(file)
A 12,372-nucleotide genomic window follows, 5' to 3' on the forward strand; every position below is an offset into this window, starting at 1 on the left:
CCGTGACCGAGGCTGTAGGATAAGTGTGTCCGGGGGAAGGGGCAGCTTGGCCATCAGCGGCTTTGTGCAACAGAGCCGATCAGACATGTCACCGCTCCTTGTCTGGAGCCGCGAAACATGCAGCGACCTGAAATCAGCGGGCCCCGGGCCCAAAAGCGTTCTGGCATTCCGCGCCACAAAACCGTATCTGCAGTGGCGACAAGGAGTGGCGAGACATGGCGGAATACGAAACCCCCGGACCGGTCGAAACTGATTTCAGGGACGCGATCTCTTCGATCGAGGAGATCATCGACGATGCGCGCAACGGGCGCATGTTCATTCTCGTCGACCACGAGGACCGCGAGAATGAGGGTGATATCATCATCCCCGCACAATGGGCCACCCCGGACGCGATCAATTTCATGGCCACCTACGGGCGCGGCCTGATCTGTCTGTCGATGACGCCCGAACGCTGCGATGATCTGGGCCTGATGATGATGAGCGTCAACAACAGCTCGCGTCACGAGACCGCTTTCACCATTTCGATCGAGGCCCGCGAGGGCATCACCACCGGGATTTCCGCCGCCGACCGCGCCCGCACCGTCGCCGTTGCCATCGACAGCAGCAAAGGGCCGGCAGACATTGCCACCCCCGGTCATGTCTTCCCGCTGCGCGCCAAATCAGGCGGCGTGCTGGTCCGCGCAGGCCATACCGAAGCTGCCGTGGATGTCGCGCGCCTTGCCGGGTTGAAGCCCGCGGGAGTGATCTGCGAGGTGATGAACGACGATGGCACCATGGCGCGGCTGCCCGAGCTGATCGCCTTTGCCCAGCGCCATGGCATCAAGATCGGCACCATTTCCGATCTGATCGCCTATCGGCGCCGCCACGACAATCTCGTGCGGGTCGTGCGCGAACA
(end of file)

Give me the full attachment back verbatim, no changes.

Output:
A 12,372-nucleotide genomic window follows, 5' to 3' on the forward strand; every position below is an offset into this window, starting at 1 on the left:
CCGTGACCGAGGCTGTAGGATAAGTGTGTCCGGGGGAAGGGGCAGCTTGGCCATCAGCGGCTTTGTGCAACAGAGCCGATCAGACATGTCACCGCTCCTTGTCTGGAGCCGCGAAACATGCAGCGACCTGAAATCAGCGGGCCCCGGGCCCAAAAGCGTTCTGGCATTCCGCGCCACAAAACCGTATCTGCAGTGGCGACAAGGAGTGGCGAGACATGGCGGAATACGAAACCCCCGGACCGGTCGAAACTGATTTCAGGGACGCGATCTCTTCGATCGAGGAGATCATCGACGATGCGCGCAACGGGCGCATGTTCATTCTCGTCGACCACGAGGACCGCGAGAATGAGGGTGATATCATCATCCCCGCACAATGGGCCACCCCGGACGCGATCAATTTCATGGCCACCTACGGGCGCGGCCTGATCTGTCTGTCGATGACGCCCGAACGCTGCGATGATCTGGGCCTGATGATGATGAGCGTCAACAACAGCTCGCGTCACGAGACCGCTTTCACCATTTCGATCGAGGCCCGCGAGGGCATCACCACCGGGATTTCCGCCGCCGACCGCGCCCGCACCGTCGCCGTTGCCATCGACAGCAGCAAAGGGCCGGCAGACATTGCCACCCCCGGTCATGTCTTCCCGCTGCGCGCCAAATCAGGCGGCGTGCTGGTCCGCGCAGGCCATACCGAAGCTGCCGTGGATGTCGCGCGCCTTGCCGGGTTGAAGCCCGCGGGAGTGATCTGCGAGGTGATGAACGACGATGGCACCATGGCGCGGCTGCCCGAGCTGATCGCCTTTGCCCAGCGCCATGGCATCAAGATCGGCACCATTTCCGATCTGATCGCCTATCGGCGCCGCCACGACAATCTCGTGCGGGTCGTGCGCGAACA